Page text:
Mitigating the Demotivating Effects of Frequent Unfavorable Feedback about Goal Progress

Vic Anand, Alan Webb, Chris Wong

Research output: Contribution to journalArticlepeer-review


Performance goals are used pervasively by organizations to motivate individual effort, and feedback about goal progress is often available on a highly frequent basis. While feedback can be beneficial, there is evidence that frequent unfavorable feedback can be demotivating. We use expectancy theory to predict that compared to infrequent feedback, frequent unfavorable feedback about goal progress will reduce effort by negatively impacting individuals’ expectancy of goal attainment. We also predict that these negative effects will be mitigated when accompanied by a goal attainability reminder that bolsters the expectancy of goal attainment. Results from two experiments support both predictions and also show that a goal attainability reminder does not reduce the effort when early frequent feedback is favorable. These findings have practical implications as we demonstrate that a simple and readily implementable reminder about the attainability of assigned goals can mitigate the negative motivational effects of frequent unfavorable performance feedback.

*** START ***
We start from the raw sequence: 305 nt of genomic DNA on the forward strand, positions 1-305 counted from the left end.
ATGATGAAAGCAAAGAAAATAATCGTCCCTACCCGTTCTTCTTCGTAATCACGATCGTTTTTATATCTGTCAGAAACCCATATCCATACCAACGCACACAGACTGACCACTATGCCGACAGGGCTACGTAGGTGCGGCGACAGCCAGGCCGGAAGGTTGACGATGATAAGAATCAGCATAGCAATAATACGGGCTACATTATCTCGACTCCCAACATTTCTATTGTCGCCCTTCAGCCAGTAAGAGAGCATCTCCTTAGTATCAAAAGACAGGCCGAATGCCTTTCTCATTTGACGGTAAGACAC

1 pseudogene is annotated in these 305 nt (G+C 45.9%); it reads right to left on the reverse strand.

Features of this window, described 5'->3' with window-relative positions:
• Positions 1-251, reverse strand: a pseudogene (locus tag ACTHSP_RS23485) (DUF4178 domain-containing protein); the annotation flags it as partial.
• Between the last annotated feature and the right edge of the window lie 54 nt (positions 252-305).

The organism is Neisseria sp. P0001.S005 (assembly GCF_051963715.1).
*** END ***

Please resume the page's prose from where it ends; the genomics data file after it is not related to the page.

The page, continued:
Original languageEnglish (US)
Pages (from-to)5-32
Number of pages28
JournalJournal of Management Accounting Research
Issue number2
StatePublished - Jun 1 2023
Externally publishedYes


  • effort
  • expectancy
  • feedback frequency
  • goals
  • performance

ASJC Scopus subject areas

  • Business and International Management
  • Accounting


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